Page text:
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Poole to Warsash dash

Last Monday (2015-06-29) I left Tammy at Redhorn Lake in Poole Harbour in the company of Tim McCloy aboard China Blue, because the winds had turned easterly and prevented me from returning to Fareham. But I plan to reach the JRSRC rally in Warsash on Saturday (2015-07-04).  It looks a little tricky so I thought I’d make a note about it.

PassageWeather.com predicts that the winds will still be easterly for most of Friday, turning briefly southerly at 03:00 Saturday and then westerly by 06:00.  A further complication is the formidable West Solent tidal gate at  Hurst Point. I know from experience that I can’t fight my way in or out of the Solent against it. High tide at Portsmouth will be at 01:20 so the stream there will turn from west to east around 06:20. It’s about 15 nautical miles from Poole Harbour entrance to Hurst Point in a straight line, so that’s three hours in ideal conditions, but I suspect the wind will be quite light, so it could take as much as five.

On the other hand, the tidal stream will be good for reaching Warsash until about midday, and it’s only about 12 nautical miles from Hurst Point to the Hamble, so I have about three hours of slop in the plan.  So if the wind prediction is off by a few hours I’ll still be able to make it by 12:00, the start of the rally, though I won’t be as well rested.

So my plan is to go to Tammy on Friday evening, move her outside Poole Harbour, then set off east as soon as the wind allows me. I’m expecting a warm and pleasant night. It should be very nice out on the water!

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Summer sailing plans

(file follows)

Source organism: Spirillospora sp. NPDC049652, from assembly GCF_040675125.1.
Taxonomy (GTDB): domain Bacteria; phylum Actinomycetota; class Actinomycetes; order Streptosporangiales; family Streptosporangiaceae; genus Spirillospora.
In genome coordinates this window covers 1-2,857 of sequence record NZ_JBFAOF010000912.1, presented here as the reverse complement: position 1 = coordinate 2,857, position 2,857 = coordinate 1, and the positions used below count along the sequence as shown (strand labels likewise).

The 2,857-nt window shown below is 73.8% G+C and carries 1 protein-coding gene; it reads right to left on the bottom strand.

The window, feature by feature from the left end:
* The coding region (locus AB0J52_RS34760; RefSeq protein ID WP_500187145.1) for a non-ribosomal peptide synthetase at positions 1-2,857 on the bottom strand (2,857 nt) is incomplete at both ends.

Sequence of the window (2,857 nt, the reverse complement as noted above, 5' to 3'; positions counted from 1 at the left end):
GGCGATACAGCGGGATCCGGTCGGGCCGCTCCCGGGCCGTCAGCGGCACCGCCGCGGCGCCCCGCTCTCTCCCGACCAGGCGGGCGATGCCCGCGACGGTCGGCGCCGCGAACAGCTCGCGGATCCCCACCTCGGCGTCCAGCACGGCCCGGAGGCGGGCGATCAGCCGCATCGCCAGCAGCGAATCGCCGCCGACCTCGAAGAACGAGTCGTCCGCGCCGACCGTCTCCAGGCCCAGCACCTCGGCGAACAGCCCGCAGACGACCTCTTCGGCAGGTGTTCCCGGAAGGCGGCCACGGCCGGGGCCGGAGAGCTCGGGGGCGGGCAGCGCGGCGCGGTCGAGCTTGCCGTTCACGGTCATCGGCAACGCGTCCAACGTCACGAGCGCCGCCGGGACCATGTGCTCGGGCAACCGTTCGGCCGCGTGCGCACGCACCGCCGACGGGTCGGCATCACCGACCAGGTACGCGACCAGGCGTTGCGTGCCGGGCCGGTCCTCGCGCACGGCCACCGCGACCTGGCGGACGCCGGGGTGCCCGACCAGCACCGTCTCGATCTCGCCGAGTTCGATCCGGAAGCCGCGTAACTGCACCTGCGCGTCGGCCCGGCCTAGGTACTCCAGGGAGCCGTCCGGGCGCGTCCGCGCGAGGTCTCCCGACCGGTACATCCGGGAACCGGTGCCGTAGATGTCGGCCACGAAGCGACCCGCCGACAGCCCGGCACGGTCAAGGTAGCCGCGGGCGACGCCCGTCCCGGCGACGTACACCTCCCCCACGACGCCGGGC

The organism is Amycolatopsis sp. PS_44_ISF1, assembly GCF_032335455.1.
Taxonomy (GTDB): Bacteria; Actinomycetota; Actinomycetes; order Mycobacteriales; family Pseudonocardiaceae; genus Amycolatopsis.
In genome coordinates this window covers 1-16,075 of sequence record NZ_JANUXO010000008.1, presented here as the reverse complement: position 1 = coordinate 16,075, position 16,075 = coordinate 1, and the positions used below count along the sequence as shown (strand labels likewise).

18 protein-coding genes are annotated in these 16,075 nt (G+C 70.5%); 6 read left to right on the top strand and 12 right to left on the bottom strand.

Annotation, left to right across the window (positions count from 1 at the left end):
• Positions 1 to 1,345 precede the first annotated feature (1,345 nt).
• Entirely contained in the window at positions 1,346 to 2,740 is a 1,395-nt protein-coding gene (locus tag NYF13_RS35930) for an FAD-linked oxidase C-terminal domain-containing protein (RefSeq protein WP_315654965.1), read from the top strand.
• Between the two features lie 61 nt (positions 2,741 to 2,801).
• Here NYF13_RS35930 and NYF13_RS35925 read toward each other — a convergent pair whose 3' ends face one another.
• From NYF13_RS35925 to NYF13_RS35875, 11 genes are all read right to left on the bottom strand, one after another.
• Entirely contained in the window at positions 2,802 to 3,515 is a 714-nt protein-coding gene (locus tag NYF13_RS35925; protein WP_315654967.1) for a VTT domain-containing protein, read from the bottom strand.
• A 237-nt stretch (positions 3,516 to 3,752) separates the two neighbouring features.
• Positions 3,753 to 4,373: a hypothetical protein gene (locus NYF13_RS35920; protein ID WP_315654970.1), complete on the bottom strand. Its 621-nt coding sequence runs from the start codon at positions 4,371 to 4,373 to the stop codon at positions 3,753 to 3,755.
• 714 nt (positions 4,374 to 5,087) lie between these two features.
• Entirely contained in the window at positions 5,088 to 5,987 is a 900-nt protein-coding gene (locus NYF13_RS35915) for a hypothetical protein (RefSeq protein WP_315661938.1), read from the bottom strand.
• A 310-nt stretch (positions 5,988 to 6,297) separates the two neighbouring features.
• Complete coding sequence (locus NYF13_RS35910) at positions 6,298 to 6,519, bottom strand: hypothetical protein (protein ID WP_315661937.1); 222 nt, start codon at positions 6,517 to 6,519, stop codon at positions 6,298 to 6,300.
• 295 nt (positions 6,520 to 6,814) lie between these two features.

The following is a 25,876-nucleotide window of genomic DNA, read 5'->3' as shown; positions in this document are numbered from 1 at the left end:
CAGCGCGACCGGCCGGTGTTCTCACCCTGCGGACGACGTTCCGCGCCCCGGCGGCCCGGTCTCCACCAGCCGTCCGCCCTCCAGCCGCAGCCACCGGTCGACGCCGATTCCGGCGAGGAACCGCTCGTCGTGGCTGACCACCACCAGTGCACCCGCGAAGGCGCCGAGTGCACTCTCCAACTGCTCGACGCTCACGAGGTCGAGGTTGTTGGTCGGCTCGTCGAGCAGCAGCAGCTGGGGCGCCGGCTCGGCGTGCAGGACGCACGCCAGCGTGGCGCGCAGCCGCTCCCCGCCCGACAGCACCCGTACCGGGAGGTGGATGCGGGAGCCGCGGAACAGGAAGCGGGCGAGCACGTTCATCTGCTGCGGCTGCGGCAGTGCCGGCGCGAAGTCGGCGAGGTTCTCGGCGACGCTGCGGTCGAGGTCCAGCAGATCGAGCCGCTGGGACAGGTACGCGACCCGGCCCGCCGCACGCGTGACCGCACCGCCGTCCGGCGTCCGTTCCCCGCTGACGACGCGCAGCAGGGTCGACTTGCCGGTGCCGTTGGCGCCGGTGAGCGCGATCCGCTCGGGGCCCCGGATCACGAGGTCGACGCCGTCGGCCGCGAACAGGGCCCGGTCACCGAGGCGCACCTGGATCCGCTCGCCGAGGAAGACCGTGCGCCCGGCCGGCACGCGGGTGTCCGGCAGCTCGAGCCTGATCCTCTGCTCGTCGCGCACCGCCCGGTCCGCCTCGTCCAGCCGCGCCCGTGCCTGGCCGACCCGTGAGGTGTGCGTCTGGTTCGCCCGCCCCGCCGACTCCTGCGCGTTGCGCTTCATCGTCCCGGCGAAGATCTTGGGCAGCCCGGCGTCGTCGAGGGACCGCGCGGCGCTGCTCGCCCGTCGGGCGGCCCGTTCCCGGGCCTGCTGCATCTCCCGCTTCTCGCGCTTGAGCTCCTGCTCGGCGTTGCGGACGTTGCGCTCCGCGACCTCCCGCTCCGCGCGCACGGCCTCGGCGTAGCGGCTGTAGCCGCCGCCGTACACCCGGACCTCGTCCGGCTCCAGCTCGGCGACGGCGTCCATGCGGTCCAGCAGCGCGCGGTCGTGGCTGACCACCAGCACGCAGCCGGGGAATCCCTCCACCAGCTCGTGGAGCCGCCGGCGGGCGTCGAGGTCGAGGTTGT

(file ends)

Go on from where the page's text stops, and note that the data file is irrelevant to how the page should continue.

Tammy Norie’s summer is coming together.

2015-07-04/05 is the Junk Rig Summer Rally at Warsash.  Last year I kicked off my east coast adventures at the East Coast Rally and some Cambridge friends came along for the ride. It’ll be great to meet the south coast folks. Various members of my family including my nephews and niece are coming along too.

2015-07-10/13 I plan to sail Tammy Norie to meet her sister Sinobee, recently bought and being restored by Jake McLewee in Brighton. Jake came along to Tammy’s launch and a day sail and is learning rapidly about Coromandels and junk rigs. That is also the weekend of the Brighton Kite Festival. I’ll have to pack and bring my collection of fighter kites!

2015-07-23/24 is a meeting of the Small Sailboat Club at Ashlett Creek in the Solent. I’m looking forward to meeting James Hall in his Paradox Microcruiser.  The Paradox and Enigma are fascinating designs, and I think they’re just crying out for a junk rig.  James has been thinking along these lines and I’ll be discussing it with him.

2015-08 has no specific dates yet, but CUYC will likely be sailing Puffin to Bruges. I’d like to rendezvous with Puffin, then take Tammy Norie to meet her sister Siskind at Edam and explore the Netherlands. Siskind is being restored by Antoine Maartens who you’ll find commenting quite often on this blog. I think that will be my big trip and main holiday this summer. It’s a chance for some passagemaking and coastal exploration in good company!

As always, let me know if you’d like to meet or join in with any of this!